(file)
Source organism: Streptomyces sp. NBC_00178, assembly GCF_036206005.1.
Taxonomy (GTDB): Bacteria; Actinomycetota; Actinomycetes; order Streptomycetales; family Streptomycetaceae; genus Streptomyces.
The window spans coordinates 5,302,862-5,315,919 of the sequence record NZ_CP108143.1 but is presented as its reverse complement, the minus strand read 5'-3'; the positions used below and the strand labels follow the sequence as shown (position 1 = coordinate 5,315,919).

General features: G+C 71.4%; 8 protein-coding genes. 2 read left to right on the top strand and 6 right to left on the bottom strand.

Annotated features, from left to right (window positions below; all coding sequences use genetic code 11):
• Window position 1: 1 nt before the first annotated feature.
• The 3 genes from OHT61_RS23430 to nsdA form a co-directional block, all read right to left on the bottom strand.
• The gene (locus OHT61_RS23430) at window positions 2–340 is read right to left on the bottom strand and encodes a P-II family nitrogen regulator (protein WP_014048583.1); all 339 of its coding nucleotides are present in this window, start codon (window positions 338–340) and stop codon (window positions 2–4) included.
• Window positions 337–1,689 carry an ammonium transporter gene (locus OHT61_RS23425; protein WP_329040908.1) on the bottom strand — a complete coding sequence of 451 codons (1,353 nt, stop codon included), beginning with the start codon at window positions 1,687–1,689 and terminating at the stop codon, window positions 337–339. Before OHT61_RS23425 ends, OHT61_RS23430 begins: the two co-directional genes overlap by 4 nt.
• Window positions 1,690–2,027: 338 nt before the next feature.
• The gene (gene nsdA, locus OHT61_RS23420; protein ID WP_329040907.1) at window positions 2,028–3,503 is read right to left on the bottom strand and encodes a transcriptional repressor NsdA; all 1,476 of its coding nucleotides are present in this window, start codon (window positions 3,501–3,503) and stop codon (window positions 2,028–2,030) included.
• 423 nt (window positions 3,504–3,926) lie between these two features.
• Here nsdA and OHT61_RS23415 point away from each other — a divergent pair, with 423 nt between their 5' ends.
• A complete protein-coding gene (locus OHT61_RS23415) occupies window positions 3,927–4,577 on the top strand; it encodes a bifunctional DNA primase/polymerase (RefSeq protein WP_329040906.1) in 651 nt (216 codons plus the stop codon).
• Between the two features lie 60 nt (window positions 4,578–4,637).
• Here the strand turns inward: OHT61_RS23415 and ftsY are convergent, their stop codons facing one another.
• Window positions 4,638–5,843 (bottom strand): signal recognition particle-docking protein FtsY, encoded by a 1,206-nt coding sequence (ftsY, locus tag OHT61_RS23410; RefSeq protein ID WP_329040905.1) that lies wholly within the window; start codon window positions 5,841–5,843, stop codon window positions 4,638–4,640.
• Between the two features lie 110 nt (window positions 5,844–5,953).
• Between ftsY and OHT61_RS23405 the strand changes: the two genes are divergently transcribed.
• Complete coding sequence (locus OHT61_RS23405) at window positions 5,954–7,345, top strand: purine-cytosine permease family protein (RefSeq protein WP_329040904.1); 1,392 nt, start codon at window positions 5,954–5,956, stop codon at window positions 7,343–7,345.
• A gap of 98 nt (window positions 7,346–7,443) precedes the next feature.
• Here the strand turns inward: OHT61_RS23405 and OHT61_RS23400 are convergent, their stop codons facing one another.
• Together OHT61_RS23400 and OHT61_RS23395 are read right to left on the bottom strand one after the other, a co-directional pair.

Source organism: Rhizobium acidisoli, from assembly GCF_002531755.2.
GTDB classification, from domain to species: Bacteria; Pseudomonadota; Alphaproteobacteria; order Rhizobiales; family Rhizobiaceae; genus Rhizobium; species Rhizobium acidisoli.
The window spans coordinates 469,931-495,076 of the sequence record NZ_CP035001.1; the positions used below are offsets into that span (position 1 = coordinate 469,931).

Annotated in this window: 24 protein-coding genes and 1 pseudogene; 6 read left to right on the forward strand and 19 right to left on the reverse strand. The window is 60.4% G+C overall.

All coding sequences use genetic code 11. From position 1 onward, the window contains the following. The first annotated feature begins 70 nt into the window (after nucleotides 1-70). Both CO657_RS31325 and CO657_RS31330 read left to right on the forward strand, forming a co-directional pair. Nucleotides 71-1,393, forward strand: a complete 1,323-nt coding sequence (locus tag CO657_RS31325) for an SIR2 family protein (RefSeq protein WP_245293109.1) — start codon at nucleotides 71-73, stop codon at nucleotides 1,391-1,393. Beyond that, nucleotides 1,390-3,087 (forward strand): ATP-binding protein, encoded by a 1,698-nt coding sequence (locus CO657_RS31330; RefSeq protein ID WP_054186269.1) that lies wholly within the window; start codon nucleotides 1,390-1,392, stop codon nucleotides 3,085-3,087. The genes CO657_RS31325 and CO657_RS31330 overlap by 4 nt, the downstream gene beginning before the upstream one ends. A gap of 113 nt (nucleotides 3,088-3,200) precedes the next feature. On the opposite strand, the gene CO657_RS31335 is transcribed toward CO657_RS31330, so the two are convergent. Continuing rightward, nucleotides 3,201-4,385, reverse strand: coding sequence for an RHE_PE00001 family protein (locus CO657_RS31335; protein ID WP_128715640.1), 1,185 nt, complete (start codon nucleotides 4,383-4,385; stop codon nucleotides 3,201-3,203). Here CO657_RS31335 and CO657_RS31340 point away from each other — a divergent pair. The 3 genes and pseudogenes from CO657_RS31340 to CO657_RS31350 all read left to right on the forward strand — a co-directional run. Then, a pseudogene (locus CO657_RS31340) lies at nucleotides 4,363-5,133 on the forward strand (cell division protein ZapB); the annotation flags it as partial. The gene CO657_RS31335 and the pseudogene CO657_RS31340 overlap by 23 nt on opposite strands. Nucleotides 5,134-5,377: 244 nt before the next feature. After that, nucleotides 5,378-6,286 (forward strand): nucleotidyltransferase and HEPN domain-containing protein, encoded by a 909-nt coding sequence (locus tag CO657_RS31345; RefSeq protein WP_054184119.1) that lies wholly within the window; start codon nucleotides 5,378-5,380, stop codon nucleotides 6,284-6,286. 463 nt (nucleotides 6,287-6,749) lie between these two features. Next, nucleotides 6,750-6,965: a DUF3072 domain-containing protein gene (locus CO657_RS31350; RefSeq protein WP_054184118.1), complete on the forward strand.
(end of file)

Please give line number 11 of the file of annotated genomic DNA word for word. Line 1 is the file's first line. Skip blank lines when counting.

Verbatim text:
• The gene (gene nsdA, locus OHT61_RS23420; protein ID WP_329040907.1) at window positions 2,028–3,503 is read right to left on the bottom strand and encodes a transcriptional repressor NsdA; all 1,476 of its coding nucleotides are present in this window, start codon (window positions 3,501–3,503) and stop codon (window positions 2,028–2,030) included.